So Kash -- and, again, you're absolutely right that we've had great success in SOA, and now we saw a 37% uptick in the big data business optimization sector. And so actually, we did get -- the competitors, they kind of shifted the game the last 3 to 6 months, and our salespeople have not made that shift. So it used to be that -- it used to be a flat-out technical battle. And we would win that battle hands down, and then we would win the deal. So what I saw increasingly happening is that they now concede that ground very quickly, and they basically have shifted the battle from the technology to basically saying, "Hey, we're good enough, but let's look at the business model and let's look at the relationship and with the incumbents." And so we actually lost -- but then I was supposed to be involved with and aware of. There were a couple of biggish deals that we lost because we won the evaluation unanimously, and then they shifted the battle to what is -- it's good enough. What we have is good enough. And so in one case, we just plain lost it, we didn't do anything about it. In the other case, we -- our sales guys went back in there and battled it and said, "Hey, look, good enough isn't. And you really need this because, otherwise, you won't be able to do these kinds of things. And sure, given enough time and money, you can strap the moon to the earth, but you don't have that kind of time and money." And so we were able to -- in the case of the hospitality leisure company, we were able to reverse that and go back and win the deal. And then after the quarter closed, we closed a 7-figure deal. So the competition has actually kind of changed the game on us. And there's parts of our sales organization that are good at dealing with this, and there's other parts that are less good. Now I feel very confident that with the new leadership under Raj Verma, that we're being systematic about how we approach this, and I fully expect that we will once again show that -- the differentiation with the whole SOA thing. And in terms of the sales capacity, we feel that we really need to train people and get them ready for this new type of battle with the capacity that we have right now. So Murray, I'll let you add if there's any parts of the question I missed.

Murray D. Rode

I think you covered most of it. Perhaps the only thing I'd add is, some of what -- when Vivek talks about the new leadership in the Americas, part of what that involves is focusing more on segments of the platform to see better attention to these -- the core area of the platform. And we see better results when we get the sales force focused on particular segments. I think the other thing is, if you look at the -- as you point out, the kind of past trends with SOA, it has grown well in the past. When we started having the issues really in the Americas is in retrospect, where we see some of the falloff and SOA start to happen. So again, as I said in my prepared remarks, as we start to see repair in the Americas infrastructure sales, we think that, that's going to correlate pretty strongly with SOA performance.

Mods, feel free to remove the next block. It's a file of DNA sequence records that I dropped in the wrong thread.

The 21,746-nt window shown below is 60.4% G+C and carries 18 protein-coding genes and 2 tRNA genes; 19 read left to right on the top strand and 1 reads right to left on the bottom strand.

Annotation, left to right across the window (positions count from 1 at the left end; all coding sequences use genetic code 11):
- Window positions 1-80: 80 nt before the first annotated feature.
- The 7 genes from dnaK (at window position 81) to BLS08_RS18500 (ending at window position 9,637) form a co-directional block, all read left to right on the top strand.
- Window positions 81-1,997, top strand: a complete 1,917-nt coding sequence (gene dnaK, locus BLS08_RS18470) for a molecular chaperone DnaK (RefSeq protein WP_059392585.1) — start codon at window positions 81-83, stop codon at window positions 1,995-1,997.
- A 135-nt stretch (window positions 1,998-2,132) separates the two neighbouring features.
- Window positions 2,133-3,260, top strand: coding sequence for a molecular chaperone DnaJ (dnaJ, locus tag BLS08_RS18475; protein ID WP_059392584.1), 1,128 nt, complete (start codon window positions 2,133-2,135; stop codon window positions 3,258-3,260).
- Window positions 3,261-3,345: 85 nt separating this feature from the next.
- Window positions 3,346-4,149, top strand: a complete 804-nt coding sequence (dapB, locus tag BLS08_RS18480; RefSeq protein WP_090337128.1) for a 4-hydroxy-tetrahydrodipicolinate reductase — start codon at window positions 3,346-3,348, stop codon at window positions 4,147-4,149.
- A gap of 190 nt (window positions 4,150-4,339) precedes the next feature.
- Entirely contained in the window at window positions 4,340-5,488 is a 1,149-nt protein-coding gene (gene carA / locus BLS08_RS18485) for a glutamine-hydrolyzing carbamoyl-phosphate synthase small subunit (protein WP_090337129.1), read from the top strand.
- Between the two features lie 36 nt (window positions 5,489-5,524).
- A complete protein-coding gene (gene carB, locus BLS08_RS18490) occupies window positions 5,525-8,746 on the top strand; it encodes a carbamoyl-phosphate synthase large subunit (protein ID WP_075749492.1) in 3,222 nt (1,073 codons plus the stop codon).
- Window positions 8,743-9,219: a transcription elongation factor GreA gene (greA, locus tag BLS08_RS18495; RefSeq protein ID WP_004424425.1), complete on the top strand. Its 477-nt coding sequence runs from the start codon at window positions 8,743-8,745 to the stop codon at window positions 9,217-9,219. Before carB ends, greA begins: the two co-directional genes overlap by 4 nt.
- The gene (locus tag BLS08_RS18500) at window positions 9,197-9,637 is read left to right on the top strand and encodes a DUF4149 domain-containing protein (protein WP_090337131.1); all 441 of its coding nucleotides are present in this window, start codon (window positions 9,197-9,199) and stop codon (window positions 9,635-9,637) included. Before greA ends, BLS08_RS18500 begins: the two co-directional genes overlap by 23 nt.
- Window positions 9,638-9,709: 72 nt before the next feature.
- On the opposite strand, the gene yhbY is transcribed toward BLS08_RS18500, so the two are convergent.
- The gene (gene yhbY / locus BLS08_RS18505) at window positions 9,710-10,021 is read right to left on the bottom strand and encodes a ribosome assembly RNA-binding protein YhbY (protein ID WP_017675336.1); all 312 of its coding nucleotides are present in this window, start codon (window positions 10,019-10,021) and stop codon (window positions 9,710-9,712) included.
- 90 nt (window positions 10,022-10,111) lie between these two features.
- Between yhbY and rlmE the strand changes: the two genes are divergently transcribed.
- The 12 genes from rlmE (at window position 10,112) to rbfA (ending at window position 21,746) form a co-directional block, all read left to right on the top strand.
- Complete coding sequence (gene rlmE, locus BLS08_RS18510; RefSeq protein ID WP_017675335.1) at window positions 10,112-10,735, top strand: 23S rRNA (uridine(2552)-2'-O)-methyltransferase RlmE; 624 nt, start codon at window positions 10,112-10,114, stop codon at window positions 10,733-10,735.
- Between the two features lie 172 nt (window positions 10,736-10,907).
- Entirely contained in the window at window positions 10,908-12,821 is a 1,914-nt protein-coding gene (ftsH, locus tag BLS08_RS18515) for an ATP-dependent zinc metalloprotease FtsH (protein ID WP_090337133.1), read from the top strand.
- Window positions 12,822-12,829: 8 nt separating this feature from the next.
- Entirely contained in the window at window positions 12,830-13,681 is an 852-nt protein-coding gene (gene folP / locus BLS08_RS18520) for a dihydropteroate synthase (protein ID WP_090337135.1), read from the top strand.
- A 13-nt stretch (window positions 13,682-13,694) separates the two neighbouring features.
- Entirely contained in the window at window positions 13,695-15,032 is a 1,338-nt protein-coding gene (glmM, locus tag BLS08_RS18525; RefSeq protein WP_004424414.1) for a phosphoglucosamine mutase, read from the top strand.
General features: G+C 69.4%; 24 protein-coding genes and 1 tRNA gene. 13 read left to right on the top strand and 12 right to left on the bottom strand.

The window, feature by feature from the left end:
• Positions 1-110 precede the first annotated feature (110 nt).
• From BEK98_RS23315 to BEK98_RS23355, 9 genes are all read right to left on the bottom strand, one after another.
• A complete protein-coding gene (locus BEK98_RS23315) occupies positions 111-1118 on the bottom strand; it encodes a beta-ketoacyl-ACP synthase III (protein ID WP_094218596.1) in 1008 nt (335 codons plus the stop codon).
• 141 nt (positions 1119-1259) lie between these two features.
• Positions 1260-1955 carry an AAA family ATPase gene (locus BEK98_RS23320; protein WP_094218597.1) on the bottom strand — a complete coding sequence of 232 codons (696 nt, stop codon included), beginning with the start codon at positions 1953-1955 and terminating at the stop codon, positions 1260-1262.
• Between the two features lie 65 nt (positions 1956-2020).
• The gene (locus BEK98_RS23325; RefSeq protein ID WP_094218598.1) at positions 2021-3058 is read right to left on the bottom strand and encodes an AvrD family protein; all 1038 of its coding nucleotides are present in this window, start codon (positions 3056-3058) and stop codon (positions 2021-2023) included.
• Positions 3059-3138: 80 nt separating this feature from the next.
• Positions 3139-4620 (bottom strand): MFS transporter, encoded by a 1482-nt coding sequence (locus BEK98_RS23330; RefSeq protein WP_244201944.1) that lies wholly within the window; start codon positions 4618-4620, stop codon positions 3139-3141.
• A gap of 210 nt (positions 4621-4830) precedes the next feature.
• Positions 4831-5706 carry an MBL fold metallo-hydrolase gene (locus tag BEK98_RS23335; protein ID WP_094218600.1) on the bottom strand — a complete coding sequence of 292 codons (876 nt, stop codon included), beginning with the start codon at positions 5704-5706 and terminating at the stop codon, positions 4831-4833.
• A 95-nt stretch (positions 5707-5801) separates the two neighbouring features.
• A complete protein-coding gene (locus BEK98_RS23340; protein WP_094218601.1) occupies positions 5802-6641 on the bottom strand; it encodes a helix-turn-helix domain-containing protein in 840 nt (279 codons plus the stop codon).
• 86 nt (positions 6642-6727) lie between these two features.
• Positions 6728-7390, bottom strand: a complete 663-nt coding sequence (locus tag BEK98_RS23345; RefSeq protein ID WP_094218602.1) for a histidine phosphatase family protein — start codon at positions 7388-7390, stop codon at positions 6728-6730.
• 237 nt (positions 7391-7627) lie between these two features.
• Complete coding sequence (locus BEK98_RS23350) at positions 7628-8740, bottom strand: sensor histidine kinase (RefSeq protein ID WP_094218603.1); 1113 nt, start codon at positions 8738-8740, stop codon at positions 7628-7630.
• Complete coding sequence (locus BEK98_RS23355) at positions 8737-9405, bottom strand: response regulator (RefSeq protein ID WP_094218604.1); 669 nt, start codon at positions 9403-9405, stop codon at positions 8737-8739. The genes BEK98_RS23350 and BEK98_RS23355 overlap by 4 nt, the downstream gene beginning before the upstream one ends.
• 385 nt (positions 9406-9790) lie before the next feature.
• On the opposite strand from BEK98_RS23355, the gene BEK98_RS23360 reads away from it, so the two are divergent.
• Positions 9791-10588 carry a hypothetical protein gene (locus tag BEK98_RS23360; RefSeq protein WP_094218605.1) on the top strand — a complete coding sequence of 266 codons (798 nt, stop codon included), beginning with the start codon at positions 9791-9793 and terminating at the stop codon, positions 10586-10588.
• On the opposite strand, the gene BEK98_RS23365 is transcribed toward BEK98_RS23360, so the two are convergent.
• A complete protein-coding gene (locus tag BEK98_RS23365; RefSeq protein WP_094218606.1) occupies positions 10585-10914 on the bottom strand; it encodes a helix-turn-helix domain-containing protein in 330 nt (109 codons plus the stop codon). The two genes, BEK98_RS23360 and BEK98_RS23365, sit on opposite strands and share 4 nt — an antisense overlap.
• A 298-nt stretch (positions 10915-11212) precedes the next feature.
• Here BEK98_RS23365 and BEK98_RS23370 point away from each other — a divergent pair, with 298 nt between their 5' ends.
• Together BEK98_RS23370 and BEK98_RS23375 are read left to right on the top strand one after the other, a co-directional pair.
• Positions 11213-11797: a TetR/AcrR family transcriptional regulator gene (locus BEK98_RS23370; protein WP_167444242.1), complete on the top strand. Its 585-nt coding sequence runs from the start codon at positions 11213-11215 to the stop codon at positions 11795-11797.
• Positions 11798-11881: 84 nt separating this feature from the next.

Kash G. Rangan - BofA Merrill Lynch, Research Division

And if I could slip 1 in. Have you been through a similar transition point in your history? And can you give us some feel for how you work through this from a competitive positioning standpoint that we can get more comfort that you can get through this?

Vivek Y. Ranadivé

Kash, that's a great question. And so we've actually been through several points like that in our history, and we kind of grow. And people then -- people said, "Is there a market for integration?" And we had to kind of go get the message out. And then, yes, there's a market for integration, so grow, grow, grow. "Then wait a minute, there's like 10 players, and it's hard to distinguish if you guys are going to win and the other guys are like giving it away. And you're charging for it. And so how do we know that you're going to win that battle?" So we were battling the little guys, and then we kind of battled that. And we dismissed all of them, and we won that battle and then grow, grow, grow again. And then we basically have with us and the big guys, and the big guys are like, "Hey, we're bigger, we're better. And can TIBCO do this?" And we proved that we could beat them, and we beat them and we beat them and then we grow, grow, grow. And then now what happened is that there's only like 3 of these guys, and they -- and particularly, 2 of them have basically given up competing on technology. So now they're saying, "Look, they'll just say okay, we're not -- it's good enough. So that's kind of -- so we've been through this several times, and we feel very, very confident that -- and we have evidence of beating them all the time. And so -- and we've had this battle to fight. And so there's any number of accounts where we can give examples of that. And in some instances, like in the case of a Canadian bank where they actually won based on the business model and the relationship, in that case, it was IBM, and then it didn't work and then they called us back in. So it's a battle we have to fight. We have to arm our people, give them the right training, the right materials and the right positioning. And we feel very good that we're going to do that, but it's not done until it's done. And, Murray, do you want to add anything?